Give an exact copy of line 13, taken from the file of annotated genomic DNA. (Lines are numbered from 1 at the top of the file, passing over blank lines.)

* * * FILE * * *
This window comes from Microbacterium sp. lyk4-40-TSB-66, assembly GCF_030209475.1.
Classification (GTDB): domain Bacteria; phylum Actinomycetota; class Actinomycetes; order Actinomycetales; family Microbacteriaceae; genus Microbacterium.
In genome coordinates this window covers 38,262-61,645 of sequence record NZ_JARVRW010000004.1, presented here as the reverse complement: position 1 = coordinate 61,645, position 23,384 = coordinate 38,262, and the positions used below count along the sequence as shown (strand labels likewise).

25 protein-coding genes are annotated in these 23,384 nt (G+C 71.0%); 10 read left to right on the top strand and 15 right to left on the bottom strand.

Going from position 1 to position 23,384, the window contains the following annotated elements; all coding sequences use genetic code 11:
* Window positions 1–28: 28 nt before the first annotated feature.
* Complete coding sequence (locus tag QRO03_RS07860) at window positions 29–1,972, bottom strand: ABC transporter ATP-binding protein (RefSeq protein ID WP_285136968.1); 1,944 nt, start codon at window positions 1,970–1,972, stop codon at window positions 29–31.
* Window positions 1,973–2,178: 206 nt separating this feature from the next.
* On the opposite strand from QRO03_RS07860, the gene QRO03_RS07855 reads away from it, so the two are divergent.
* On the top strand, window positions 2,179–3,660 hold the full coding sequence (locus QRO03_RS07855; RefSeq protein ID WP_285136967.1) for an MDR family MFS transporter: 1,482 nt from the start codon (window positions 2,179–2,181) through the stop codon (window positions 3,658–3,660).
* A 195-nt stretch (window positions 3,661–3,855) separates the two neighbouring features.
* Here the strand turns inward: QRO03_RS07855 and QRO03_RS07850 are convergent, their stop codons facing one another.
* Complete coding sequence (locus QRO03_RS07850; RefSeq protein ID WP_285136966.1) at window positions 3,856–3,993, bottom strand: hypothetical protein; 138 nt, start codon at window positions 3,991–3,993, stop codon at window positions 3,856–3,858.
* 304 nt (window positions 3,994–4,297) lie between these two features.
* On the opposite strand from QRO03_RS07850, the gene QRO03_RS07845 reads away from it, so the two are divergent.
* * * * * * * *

* Complete coding sequence (locus QRO03_RS07850; RefSeq protein ID WP_285136966.1) at window positions 3,856–3,993, bottom strand: hypothetical protein; 138 nt, start codon at window positions 3,991–3,993, stop codon at window positions 3,856–3,858.